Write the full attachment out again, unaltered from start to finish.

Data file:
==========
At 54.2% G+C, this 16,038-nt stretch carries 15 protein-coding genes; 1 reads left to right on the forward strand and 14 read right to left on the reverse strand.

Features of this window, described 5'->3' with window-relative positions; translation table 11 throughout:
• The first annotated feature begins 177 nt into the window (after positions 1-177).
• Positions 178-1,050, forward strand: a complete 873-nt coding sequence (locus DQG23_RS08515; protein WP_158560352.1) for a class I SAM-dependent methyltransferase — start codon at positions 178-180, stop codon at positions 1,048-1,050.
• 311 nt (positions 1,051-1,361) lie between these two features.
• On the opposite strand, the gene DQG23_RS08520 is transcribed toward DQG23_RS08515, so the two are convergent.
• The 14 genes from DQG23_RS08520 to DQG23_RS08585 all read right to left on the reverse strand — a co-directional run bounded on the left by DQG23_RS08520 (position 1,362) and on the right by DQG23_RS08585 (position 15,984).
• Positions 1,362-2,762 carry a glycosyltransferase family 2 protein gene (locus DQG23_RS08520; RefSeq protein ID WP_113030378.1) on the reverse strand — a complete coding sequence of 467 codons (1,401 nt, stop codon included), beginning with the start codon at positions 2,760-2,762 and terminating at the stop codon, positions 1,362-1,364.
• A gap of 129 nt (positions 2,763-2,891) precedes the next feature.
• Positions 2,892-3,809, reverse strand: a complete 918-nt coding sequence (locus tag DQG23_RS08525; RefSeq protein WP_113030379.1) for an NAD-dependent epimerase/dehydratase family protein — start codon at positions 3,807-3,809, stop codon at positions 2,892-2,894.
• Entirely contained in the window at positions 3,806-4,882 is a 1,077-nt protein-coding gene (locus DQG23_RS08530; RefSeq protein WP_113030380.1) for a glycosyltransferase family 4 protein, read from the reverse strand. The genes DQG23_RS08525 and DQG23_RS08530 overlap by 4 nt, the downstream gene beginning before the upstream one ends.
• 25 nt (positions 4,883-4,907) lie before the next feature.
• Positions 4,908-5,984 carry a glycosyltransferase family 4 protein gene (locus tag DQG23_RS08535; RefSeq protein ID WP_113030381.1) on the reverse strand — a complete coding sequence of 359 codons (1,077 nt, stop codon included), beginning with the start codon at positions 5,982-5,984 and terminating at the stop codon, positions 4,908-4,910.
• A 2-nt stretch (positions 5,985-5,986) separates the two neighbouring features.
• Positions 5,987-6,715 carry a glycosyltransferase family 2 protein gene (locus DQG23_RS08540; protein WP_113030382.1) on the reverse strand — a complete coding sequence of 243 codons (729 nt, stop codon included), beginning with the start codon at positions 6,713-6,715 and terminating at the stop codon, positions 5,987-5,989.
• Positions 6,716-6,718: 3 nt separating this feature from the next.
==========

At 54.2% G+C, this 16,038-nt stretch carries 15 protein-coding genes; 1 reads left to right on the forward strand and 14 read right to left on the reverse strand.

Features of this window, described 5'->3' with window-relative positions; translation table 11 throughout:
• The first annotated feature begins 177 nt into the window (after positions 1-177).
• Positions 178-1,050, forward strand: a complete 873-nt coding sequence (locus DQG23_RS08515; protein WP_158560352.1) for a class I SAM-dependent methyltransferase — start codon at positions 178-180, stop codon at positions 1,048-1,050.
• 311 nt (positions 1,051-1,361) lie between these two features.
• On the opposite strand, the gene DQG23_RS08520 is transcribed toward DQG23_RS08515, so the two are convergent.
• The 14 genes from DQG23_RS08520 to DQG23_RS08585 all read right to left on the reverse strand — a co-directional run bounded on the left by DQG23_RS08520 (position 1,362) and on the right by DQG23_RS08585 (position 15,984).
• Positions 1,362-2,762 carry a glycosyltransferase family 2 protein gene (locus DQG23_RS08520; RefSeq protein ID WP_113030378.1) on the reverse strand — a complete coding sequence of 467 codons (1,401 nt, stop codon included), beginning with the start codon at positions 2,760-2,762 and terminating at the stop codon, positions 1,362-1,364.
• A gap of 129 nt (positions 2,763-2,891) precedes the next feature.
• Positions 2,892-3,809, reverse strand: a complete 918-nt coding sequence (locus tag DQG23_RS08525; RefSeq protein WP_113030379.1) for an NAD-dependent epimerase/dehydratase family protein — start codon at positions 3,807-3,809, stop codon at positions 2,892-2,894.
• Entirely contained in the window at positions 3,806-4,882 is a 1,077-nt protein-coding gene (locus DQG23_RS08530; RefSeq protein WP_113030380.1) for a glycosyltransferase family 4 protein, read from the reverse strand. The genes DQG23_RS08525 and DQG23_RS08530 overlap by 4 nt, the downstream gene beginning before the upstream one ends.
• 25 nt (positions 4,883-4,907) lie before the next feature.
• Positions 4,908-5,984 carry a glycosyltransferase family 4 protein gene (locus tag DQG23_RS08535; RefSeq protein ID WP_113030381.1) on the reverse strand — a complete coding sequence of 359 codons (1,077 nt, stop codon included), beginning with the start codon at positions 5,982-5,984 and terminating at the stop codon, positions 4,908-4,910.
• A 2-nt stretch (positions 5,985-5,986) separates the two neighbouring features.
• Positions 5,987-6,715 carry a glycosyltransferase family 2 protein gene (locus DQG23_RS08540; protein WP_113030382.1) on the reverse strand — a complete coding sequence of 243 codons (729 nt, stop codon included), beginning with the start codon at positions 6,713-6,715 and terminating at the stop codon, positions 5,987-5,989.
• Positions 6,716-6,718: 3 nt separating this feature from the next.